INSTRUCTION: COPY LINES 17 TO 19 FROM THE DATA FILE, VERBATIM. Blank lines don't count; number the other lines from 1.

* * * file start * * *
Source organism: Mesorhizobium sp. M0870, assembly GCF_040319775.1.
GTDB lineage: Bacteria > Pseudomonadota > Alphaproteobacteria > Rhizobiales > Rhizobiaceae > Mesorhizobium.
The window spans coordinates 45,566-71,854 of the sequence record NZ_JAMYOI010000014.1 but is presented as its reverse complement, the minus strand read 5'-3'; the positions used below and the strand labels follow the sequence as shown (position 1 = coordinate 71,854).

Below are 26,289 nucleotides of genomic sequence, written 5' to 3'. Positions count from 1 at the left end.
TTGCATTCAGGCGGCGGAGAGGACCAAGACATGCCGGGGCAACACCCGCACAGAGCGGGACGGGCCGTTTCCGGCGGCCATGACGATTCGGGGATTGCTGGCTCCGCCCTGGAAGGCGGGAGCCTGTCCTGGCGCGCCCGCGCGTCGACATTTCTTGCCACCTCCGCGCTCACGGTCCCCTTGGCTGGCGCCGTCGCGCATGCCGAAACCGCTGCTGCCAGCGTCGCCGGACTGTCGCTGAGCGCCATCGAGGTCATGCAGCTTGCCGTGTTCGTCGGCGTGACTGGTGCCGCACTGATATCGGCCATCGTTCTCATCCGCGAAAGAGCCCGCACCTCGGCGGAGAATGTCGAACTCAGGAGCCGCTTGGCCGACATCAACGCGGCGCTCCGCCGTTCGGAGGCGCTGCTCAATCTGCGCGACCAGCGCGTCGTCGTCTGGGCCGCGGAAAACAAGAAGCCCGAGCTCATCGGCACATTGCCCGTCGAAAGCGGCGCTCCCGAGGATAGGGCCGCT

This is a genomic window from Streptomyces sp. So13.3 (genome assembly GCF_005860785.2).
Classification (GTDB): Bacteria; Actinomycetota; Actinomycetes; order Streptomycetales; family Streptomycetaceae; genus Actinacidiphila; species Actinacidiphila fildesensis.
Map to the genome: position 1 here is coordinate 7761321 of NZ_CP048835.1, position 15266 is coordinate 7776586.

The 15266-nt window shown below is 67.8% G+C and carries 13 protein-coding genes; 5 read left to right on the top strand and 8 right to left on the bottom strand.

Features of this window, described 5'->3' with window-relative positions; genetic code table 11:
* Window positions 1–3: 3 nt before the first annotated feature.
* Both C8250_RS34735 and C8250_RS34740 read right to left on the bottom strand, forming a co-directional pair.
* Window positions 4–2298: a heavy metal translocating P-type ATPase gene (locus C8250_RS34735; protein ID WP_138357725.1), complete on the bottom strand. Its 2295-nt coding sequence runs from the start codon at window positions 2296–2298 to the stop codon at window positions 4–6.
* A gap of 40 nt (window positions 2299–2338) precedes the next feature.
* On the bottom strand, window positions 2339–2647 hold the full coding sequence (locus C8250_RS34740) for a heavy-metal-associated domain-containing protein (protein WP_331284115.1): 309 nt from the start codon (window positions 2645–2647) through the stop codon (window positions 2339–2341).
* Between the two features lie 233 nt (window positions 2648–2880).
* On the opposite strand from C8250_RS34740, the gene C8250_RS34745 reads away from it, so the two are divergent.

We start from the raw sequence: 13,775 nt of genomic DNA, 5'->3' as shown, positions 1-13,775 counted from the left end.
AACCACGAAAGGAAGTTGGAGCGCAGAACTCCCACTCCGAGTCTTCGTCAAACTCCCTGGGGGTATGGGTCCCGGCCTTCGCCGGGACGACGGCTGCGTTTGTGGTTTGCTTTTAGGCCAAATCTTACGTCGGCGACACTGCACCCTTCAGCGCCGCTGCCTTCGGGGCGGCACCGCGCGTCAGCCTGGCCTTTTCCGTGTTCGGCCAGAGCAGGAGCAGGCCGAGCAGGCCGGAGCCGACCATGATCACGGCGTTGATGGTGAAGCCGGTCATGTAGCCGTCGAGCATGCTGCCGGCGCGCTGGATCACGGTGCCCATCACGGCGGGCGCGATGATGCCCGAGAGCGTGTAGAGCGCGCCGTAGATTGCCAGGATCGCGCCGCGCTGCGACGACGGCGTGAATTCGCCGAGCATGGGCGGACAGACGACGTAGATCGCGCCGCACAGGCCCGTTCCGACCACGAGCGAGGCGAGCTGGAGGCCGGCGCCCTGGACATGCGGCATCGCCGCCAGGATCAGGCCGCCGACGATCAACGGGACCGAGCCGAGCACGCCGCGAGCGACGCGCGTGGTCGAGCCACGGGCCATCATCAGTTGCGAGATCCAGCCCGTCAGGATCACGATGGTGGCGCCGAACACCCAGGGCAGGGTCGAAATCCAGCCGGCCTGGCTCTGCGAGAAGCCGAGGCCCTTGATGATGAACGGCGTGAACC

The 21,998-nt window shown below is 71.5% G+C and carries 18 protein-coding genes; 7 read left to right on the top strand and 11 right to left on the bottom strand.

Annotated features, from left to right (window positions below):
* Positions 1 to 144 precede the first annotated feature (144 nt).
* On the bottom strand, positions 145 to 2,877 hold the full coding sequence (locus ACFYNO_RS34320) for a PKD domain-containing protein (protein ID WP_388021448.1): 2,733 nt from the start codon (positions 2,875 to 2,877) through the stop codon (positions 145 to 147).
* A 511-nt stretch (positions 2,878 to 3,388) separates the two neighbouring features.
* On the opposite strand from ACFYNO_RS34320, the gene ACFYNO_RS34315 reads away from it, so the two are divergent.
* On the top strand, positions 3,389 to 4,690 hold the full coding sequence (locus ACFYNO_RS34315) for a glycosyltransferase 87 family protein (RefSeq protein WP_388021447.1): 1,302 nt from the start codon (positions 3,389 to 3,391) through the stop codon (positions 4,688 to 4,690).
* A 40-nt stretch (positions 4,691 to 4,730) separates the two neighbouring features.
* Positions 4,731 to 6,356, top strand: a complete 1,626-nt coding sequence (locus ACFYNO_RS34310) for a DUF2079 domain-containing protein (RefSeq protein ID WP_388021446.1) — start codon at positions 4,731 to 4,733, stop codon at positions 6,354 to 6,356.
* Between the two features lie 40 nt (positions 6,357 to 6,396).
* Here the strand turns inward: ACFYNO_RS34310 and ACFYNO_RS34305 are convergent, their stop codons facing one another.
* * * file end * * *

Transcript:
* On the opposite strand from C8250_RS34740, the gene C8250_RS34745 reads away from it, so the two are divergent.

We start from the raw sequence: 13,775 nt of genomic DNA, 5'->3' as shown, positions 1-13,775 counted from the left end.
AACCACGAAAGGAAGTTGGAGCGCAGAACTCCCACTCCGAGTCTTCGTCAAACTCCCTGGGGGTATGGGTCCCGGCCTTCGCCGGGACGACGGCTGCGTTTGTGGTTTGCTTTTAGGCCAAATCTTACGTCGGCGACACTGCACCCTTCAGCGCCGCTGCCTTCGGGGCGGCACCGCGCGTCAGCCTGGCCTTTTCCGTGTTCGGCCAGAGCAGGAGCAGGCCGAGCAGGCCGGAGCCGACCATGATCACGGCGTTGATGGTGAAGCCGGTCATGTAGCCGTCGAGCATGCTGCCGGCGCGCTGGATCACGGTGCCCATCACGGCGGGCGCGATGATGCCCGAGAGCGTGTAGAGCGCGCCGTAGATTGCCAGGATCGCGCCGCGCTGCGACGACGGCGTGAATTCGCCGAGCATGGGCGGACAGACGACGTAGATCGCGCCGCACAGGCCCGTTCCGACCACGAGCGAGGCGAGCTGGAGGCCGGCGCCCTGGACATGCGGCATCGCCGCCAGGATCAGGCCGCCGACGATCAACGGGACCGAGCCGAGCACGCCGCGAGCGACGCGCGTGGTCGAGCCACGGGCCATCATCAGTTGCGAGATCCAGCCCGTCAGGATCACGATGGTGGCGCCGAACACCCAGGGCAGGGTCGAAATCCAGCCGGCCTGGCTCTGCGAGAAGCCGAGGCCCTTGATGATGAACGGCGTGAACC